He has equipped the church for the work of ministry through the, ‘apostles, the prophets, the evangelists, the shepherds and teachers.’ Ephesians 4.11
He has given the church the identity and authority to convey the word of God and make disciples. 1 Peter 2.9
In that case why is the modern church frequently so reluctant and ineffective in reaching people with the gospel? Here are some thoughts to address what is for God a vital issue.
Follow the money – How much of the churches resources (people, time, money, events, prayer) go into reaching out to people with the gospel.Training and equipping – How does the church equip itself to communicate the gospel in helping people understand the gospel, the questions people ask, the ways to listen, explain, mentor and coach people who do not yet believe?
Invitations – How often and how many are invited to join in with the family of God. It can be small social gatherings, films, quizzes, courses, individual bible reading, church services.
The attention we give to make the Christian life understandable – From what is done in church to why Christians make different decisions.
Engaging with the market place – The apostles met people where they were, by a river, in the street, in a place of worship, in a community hall, in people’s houses, all with the deliberate intent to share the gospel. Where do people meet now with an open mind?
Friendship – Have we ever asked a friend to come to a Christian function or do we think it will hurt the friendship? Have we ever explained to a friend why we believe and why it is so important to us?
What regrets will we have as we meet our Father?
Here I am Lord
The house that speaks. 1 Peter 2.4-12
When the church comes together whose church is it? It is easy to become possessive over a church and the reasons for going can be strongly about oneself. Church leaders can easily adopt a position where they say this is my church and what I say goes. It is my vision and if you do not agree then go somewhere else. Another might say, it is where I have been for a long time and it is what I like and there should be no change. Some might go as long as the music is what they want. Others may decide based on the version of the bible that is used in preaching. Many go because their friends go and leave if their friends are not there. Some go because of the children, others leave because of the children. At the heart of much of this decision making is a consumer mindset and it exposes a limited and reduced view of the church. It answers the question, ‘whose church is it’ by saying it is mine. Peter answers the question by saying it is God’s and God’s with a massively larger vision than any one person or group of people may conceive of, at any one time or in any one place.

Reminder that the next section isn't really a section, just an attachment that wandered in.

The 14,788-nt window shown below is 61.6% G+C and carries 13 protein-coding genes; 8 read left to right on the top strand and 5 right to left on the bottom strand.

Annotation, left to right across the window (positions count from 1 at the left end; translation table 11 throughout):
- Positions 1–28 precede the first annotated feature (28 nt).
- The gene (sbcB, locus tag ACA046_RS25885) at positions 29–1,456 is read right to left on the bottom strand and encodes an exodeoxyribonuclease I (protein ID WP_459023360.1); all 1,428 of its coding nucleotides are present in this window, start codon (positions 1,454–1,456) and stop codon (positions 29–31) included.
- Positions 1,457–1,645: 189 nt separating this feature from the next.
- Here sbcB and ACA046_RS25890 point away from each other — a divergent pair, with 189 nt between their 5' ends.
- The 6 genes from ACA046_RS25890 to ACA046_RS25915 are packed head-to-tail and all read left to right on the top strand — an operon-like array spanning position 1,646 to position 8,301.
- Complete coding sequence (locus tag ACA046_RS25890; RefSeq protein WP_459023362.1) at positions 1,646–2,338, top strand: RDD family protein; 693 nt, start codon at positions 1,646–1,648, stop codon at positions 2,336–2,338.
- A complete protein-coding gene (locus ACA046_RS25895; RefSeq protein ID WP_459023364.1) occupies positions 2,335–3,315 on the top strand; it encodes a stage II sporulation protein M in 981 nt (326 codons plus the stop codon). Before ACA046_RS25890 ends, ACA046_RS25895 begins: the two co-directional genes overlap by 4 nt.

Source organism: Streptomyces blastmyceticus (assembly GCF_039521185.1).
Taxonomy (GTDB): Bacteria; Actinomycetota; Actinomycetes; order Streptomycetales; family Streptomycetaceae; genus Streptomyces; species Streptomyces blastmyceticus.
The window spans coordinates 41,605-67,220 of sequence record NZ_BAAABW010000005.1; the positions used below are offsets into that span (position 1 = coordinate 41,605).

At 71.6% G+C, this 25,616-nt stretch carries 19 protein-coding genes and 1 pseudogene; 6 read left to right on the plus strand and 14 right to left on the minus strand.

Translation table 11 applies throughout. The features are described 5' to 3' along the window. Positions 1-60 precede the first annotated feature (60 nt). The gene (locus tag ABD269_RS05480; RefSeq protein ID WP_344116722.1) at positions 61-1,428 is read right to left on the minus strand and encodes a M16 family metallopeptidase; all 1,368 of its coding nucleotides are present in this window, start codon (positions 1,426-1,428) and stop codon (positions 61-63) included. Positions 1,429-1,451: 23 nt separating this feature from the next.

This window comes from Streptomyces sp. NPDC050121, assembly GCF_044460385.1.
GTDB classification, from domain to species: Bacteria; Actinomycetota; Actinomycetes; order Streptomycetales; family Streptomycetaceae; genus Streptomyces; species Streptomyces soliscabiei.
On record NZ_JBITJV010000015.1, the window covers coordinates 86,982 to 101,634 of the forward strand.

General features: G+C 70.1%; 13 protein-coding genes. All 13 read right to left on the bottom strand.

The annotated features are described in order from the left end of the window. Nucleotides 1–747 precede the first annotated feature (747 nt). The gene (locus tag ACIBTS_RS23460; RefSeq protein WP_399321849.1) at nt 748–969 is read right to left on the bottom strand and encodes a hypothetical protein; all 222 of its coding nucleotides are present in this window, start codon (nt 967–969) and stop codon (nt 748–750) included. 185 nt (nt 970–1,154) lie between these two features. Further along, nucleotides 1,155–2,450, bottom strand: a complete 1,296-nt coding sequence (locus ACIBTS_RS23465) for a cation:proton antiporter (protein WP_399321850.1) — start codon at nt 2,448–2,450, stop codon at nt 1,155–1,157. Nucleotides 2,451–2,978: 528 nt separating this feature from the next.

It is God who chooses the people, 1 Peter 2.4 not the church leadership. God who made Jesus the keynote foundation of his church. v 2.4 God who made the church a new race. v 2.10 God who appointed the roles to the church. v 2.9 Crucially it was God who showed mercy to those who had not known mercy, that is ourselves. v 2.10 God is not a brick in the house we are building, we are the bricks in his house if we come to him through Jesus. ‘As you come to him, a living stone rejected by men in the sight of God chosen and precious, you yourselves like living stones are being built up as a spiritual house, to be a holy priesthood, to offer spiritual sacrifices acceptable to God through Jesus Christ..’ v 2.4,5 Through Jesus Christ, God has made the church the new temple and the new nation that is his medium for declaring the goodness and glory of God through the life of the believers and the gospel.
This is priestly work in terms of worshiping God, interceding for others and teaching his word. Peter explains that the church belongs to God to declare its own salvation and the salvation that is for all who have faith in him. The church is to, ‘proclaim the excellencies of him who called you out of darkness into his marvelous light.’ V 2.9 The declaring of his excellencies is to be by word and life. God keeps these in balance. To do this we need to recognize that we are not to conform to the pattern of life in the surrounding non-believing culture and to overcome those inner desires that as Peter puts it, ‘wages against your soul.’ v 2.11 The Holy Spirit will make us very well aware of these desires of the ‘flesh’ through the word of God (Scripture). Clearly Peter’s meaning is more than simply abstinence, that is the avoiding of things, it is the positive outworking of good deeds. v 2.12 The reason for this is to make evident what God has done and bring him glory.